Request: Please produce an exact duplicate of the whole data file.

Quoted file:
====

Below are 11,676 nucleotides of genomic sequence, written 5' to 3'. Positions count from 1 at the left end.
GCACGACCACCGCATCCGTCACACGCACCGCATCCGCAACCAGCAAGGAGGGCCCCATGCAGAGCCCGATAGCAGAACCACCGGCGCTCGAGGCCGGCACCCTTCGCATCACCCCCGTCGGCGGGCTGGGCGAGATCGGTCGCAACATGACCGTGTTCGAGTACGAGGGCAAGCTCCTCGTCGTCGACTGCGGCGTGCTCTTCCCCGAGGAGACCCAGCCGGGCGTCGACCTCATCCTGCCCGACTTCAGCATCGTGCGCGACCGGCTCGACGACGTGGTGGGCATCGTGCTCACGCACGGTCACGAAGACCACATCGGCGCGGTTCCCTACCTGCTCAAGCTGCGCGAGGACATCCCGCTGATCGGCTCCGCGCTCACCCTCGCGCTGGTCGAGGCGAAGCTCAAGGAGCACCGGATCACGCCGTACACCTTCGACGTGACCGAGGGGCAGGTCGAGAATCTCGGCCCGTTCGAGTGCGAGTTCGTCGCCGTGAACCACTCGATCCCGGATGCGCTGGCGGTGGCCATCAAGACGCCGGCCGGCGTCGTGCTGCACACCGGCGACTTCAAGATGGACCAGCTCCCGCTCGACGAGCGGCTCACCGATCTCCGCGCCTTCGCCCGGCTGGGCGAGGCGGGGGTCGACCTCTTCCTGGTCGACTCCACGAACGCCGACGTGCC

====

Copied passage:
Below are 11,676 nucleotides of genomic sequence, written 5' to 3'. Positions count from 1 at the left end.
GCACGACCACCGCATCCGTCACACGCACCGCATCCGCAACCAGCAAGGAGGGCCCCATGCAGAGCCCGATAGCAGAACCACCGGCGCTCGAGGCCGGCACCCTTCGCATCACCCCCGTCGGCGGGCTGGGCGAGATCGGTCGCAACATGACCGTGTTCGAGTACGAGGGCAAGCTCCTCGTCGTCGACTGCGGCGTGCTCTTCCCCGAGGAGACCCAGCCGGGCGTCGACCTCATCCTGCCCGACTTCAGCATCGTGCGCGACCGGCTCGACGACGTGGTGGGCATCGTGCTCACGCACGGTCACGAAGACCACATCGGCGCGGTTCCCTACCTGCTCAAGCTGCGCGAGGACATCCCGCTGATCGGCTCCGCGCTCACCCTCGCGCTGGTCGAGGCGAAGCTCAAGGAGCACCGGATCACGCCGTACACCTTCGACGTGACCGAGGGGCAGGTCGAGAATCTCGGCCCGTTCGAGTGCGAGTTCGTCGCCGTGAACCACTCGATCCCGGATGCGCTGGCGGTGGCCATCAAGACGCCGGCCGGCGTCGTGCTGCACACCGGCGACTTCAAGATGGACCAGCTCCCGCTCGACGAGCGGCTCACCGATCTCCGCGCCTTCGCCCGGCTGGGCGAGGCGGGGGTCGACCTCTTCCTGGTCGACTCCACGAACGCCGACGTGCC